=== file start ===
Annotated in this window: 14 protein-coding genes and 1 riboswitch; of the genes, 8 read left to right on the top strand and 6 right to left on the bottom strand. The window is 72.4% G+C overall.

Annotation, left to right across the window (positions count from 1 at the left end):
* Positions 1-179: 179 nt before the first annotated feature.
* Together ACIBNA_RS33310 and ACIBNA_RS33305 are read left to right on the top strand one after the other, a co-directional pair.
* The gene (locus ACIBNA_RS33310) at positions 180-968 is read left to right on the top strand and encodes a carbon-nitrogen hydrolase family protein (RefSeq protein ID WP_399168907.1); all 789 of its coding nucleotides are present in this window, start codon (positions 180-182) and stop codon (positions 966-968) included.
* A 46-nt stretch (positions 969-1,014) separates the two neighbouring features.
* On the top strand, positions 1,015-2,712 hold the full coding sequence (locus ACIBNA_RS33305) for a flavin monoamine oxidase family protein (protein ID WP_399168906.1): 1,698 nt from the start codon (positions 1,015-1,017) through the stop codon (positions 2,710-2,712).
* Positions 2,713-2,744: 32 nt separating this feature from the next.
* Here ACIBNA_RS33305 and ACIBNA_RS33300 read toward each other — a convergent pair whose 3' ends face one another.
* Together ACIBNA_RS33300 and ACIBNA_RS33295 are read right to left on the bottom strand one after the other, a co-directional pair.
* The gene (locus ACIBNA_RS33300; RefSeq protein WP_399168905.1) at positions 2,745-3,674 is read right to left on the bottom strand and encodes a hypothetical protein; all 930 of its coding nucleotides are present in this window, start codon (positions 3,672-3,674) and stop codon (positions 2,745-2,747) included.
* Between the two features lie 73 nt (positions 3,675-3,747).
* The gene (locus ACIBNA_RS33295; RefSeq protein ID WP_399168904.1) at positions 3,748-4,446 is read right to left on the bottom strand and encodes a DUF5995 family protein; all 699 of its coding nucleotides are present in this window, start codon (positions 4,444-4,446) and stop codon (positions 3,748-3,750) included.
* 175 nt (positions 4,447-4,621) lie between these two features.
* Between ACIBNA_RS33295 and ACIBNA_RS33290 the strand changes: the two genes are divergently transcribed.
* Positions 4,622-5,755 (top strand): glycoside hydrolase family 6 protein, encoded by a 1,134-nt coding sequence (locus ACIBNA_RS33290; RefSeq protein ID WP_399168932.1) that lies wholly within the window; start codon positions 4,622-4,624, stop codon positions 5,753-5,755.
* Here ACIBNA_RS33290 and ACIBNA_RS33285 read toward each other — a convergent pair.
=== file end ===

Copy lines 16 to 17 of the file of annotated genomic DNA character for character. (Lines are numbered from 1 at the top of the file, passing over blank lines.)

* Positions 4,622-5,755 (top strand): glycoside hydrolase family 6 protein, encoded by a 1,134-nt coding sequence (locus ACIBNA_RS33290; RefSeq protein ID WP_399168932.1) that lies wholly within the window; start codon positions 4,622-4,624, stop codon positions 5,753-5,755.
* Here ACIBNA_RS33290 and ACIBNA_RS33285 read toward each other — a convergent pair.